Once again, I’ve been unlucky enough to pick up in the middle of a trilogy, and would have loved to have read the first book first….which would allow me to ease into the characters and get to know them a bit deeper. That first book is called “A Treasure Concealed.” There is also a third book due out this September, “A Love Transformed.” They are standalone books, as they are about different characters, but they all intertwine and are set similarly. So, that said, this was still a good book. The characters were real, and the plot was believable. I loved the beautiful descriptions of the clothing, furnishings, and area…it made you feel like you were standing there taking it all in. It’s also relevant to today’s world, as there’s a lot of focus on the theme of ‘what is a lie?’ and just how far you can stretch something before it’s no longer anywhere near the truth!

The Witnesses (Robert Whitlow)

Parker House’s secret inheritance is either his greatest blessing . . . or his deadliest curse. The fresh-faced North Carolina attorney shares his German grandfather’s uncanny ability to see future events in his mind’s eye—a gift that has haunted 82-year-old Frank House through decades of trying to erase a murderous wartime past. While Parker navigates the intrigue and politics of small-town courtroom law, Frank is forced to face his darkest regrets. Then, a big career break for Parker collides with a new love he longs to nurture and the nightmares his grandfather can no longer escape. Sudden peril threatens to shatter not only Parker’s legal prospects but also his life and the lives of those dearest to him. Two witnesses, two paths, an uncertain future.

If you like mysteries and thrillers, this is a good book for you! Parker, the lead character, struggles with his past as he makes decisions and goes about his lawyering. I really liked the WWII aspect, as this is an era that intrigues me in novels. The grandfather, Frank, was a boy during WWII Germany, and is haunted by some of the events that occurred. He was gifted, though, with a sort of sixth sense – a gut feeling, which he uses in a special way. Later in the novel, he ‘gifts’ that sense to his grandson. You just have to read it… The book jumps back and forth between current day and WWII, but it’s not terribly confusing. I’d never read a book by this author, but really enjoyed it, and look forward to seeing some more from him.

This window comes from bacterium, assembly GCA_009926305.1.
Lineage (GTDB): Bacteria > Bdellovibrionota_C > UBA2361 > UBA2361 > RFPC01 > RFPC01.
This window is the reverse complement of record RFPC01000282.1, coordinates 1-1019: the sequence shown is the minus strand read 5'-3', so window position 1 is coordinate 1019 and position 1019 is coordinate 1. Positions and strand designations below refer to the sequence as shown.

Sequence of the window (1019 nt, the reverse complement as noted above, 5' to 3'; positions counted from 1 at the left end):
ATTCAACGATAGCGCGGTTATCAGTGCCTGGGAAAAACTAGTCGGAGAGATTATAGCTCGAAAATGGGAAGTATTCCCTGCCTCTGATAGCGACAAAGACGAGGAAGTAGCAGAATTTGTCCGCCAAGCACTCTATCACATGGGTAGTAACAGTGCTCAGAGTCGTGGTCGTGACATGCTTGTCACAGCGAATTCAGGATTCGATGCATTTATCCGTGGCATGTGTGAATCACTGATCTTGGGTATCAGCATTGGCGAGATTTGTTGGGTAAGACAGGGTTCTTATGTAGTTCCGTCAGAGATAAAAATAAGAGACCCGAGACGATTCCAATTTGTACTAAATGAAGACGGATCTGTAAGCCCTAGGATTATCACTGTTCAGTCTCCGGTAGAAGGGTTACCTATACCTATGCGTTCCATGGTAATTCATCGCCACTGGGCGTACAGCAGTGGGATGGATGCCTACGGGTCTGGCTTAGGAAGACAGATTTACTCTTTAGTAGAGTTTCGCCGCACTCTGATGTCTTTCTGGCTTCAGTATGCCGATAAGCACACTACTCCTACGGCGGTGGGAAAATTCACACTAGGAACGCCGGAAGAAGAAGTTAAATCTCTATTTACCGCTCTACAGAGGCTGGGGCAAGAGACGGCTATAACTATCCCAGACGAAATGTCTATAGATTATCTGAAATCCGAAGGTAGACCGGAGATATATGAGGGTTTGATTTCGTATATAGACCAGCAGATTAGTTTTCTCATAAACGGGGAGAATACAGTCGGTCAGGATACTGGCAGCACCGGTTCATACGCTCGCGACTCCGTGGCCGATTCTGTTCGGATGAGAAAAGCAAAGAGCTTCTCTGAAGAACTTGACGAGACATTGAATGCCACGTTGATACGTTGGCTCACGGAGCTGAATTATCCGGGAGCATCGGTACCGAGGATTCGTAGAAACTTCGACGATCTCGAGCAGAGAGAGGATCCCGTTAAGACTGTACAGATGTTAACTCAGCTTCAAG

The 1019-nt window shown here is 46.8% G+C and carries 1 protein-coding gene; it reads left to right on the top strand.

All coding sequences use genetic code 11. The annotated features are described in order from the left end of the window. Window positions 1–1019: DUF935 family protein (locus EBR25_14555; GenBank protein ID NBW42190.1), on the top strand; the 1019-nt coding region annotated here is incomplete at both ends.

Guide Me Home (Kim Vogel Sawyer)

After tragedy leaves its mark on Rebekah Hardin’s family, she plans to help her parents and six siblings honor her beloved brother’s memory and alleviate their poverty by working as a guide in the dangerous cave system. Kentucky’s renowned Mammoth Cave presents profitable opportunities in for hardworking, capable men. But Rebekah is determined and if it means presenting herself as a himself, then she’s up to the job. Under the wing of experienced guide Tolly Sanford, “Reb” begins to learn the complexities of the cave and the two are joined by an aspiring young cartographer, Devlin Bale. The university student has traveled to the hill country to map tunnels—not to fall for a girl in disguise. Can the God who designed miles of underground astonishment shape Devlin’s ambitious plans and free Reb from the weight from the past?

I love all of KVS’s books, and this was no exception. Both the period and the setting were well-researched, bringing the reader into an underground, historical world that seems so realistic. Reb/ekah is a strong heroine who is devoted to her family. She learns several life lessons throughout the book (no spoilers here!). Devlin, the other main character, also matures and learns about overcoming stereotypes. And Tolly, my favorite character in the book, brings the wisdom of age and a fun-loving spirit to the story. He helps to tie some of the more awkward parts of the story together, too. I have never been to the Mammoth Cave of Kentucky, but after reading this book, would love to visit!

Forever Doon (Corp & Langdon)
With the witch of Doon on the throne, Jamie believed dead, and Duncan and Mackenna trapped in Alloway, Veronica has no choice but to put her grief aside and prepare her remaining followers for the impending battle against the false queen and her forces. But while on a covert mission to steal a powerful elixir from the castle, Veronica discovers her true love may actually be alive, and fighting a battle of his own. With the Brig o’ Doon destroyed and the portal fragmented, Doon’s forces are not only divided, but also isolated in different dimensions. With the help of a storyteller as ancient as the witch herself, Kenna and Duncan learn they must rebuild the bridge to have any chance of crossing back into Doon with their ragtag army. But when Mackenna insists on fighting as well, Duncan soon realizes the only way he can ensure her safety is to turn her into a cold-hearted killer. For Vee, Jamie, Kenna, and Duncan, saving their kingdom while keeping their lives intact will take a miracle.